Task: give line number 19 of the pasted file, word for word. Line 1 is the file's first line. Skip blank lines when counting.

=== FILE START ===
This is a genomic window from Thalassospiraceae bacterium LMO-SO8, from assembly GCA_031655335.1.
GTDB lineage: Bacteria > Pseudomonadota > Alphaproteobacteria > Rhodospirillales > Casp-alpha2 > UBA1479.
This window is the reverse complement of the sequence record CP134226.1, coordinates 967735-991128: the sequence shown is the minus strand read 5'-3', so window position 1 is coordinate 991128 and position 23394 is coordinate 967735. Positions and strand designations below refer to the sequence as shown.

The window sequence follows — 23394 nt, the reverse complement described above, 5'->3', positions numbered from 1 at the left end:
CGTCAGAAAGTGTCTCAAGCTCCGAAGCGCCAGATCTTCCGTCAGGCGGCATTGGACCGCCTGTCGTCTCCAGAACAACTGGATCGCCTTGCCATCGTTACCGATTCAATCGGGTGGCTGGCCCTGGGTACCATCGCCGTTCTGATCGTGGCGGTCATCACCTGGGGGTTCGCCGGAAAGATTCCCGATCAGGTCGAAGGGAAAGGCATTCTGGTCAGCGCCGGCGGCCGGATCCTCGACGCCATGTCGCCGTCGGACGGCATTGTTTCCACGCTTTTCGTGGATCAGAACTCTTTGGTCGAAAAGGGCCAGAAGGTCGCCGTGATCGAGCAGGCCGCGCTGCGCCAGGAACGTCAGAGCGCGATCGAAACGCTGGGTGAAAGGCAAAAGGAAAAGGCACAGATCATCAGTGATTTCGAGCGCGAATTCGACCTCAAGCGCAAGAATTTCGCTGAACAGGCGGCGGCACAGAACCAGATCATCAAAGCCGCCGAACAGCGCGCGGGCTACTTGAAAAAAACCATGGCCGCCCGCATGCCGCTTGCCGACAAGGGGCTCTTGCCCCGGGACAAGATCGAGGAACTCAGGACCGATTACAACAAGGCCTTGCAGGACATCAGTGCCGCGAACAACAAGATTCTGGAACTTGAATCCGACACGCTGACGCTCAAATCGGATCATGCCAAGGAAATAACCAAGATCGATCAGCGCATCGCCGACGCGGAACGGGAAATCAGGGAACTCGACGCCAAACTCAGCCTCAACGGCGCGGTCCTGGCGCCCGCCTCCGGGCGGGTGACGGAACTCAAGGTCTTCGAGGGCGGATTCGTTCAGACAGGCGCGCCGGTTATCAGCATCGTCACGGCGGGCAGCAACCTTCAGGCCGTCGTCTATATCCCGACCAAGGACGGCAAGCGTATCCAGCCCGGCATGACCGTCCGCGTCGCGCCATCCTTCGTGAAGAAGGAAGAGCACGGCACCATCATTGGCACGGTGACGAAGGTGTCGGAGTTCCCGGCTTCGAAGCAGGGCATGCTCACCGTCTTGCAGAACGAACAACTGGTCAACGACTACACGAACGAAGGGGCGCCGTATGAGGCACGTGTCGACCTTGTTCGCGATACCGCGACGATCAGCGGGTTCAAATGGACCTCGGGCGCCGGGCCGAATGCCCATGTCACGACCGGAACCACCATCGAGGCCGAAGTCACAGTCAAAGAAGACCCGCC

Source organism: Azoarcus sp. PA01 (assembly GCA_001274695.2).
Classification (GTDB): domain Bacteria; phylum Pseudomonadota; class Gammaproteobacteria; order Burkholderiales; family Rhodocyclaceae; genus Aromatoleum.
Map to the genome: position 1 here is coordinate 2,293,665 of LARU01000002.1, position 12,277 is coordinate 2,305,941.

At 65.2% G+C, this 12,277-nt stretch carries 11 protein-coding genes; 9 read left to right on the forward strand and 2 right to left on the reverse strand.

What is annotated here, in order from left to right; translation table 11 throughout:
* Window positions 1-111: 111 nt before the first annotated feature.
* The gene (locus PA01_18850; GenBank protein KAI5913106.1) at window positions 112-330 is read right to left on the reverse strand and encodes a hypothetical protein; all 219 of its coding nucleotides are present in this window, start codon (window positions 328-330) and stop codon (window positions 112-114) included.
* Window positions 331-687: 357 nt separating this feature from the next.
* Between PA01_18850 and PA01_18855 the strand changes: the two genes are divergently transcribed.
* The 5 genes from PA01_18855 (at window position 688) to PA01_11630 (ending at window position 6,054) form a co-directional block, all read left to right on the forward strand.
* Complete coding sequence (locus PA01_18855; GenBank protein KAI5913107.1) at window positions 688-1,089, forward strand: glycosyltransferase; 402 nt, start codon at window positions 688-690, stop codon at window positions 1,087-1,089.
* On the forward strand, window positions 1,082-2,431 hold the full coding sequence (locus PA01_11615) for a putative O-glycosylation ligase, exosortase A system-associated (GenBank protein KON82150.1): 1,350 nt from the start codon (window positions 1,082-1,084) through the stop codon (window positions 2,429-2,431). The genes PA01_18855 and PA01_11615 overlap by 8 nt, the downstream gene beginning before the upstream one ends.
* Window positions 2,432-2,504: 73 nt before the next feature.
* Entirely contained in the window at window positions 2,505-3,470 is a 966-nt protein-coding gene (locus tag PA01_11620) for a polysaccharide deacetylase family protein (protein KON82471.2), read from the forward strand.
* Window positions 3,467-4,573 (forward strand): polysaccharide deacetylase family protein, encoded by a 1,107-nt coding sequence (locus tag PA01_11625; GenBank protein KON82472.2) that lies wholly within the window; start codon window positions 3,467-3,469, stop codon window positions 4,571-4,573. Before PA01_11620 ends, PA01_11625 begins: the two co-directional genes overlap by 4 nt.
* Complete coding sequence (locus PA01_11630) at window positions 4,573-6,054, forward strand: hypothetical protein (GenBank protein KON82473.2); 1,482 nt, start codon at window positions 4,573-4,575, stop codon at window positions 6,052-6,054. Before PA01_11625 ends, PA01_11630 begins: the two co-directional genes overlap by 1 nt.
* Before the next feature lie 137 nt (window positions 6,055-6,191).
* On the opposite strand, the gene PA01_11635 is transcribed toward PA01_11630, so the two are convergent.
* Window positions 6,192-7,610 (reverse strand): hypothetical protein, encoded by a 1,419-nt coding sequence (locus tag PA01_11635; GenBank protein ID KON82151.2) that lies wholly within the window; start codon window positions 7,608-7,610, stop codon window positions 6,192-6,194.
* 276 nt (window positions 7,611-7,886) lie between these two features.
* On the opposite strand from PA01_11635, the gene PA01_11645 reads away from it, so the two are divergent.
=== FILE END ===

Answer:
* Entirely contained in the window at window positions 2,505-3,470 is a 966-nt protein-coding gene (locus tag PA01_11620) for a polysaccharide deacetylase family protein (protein KON82471.2), read from the forward strand.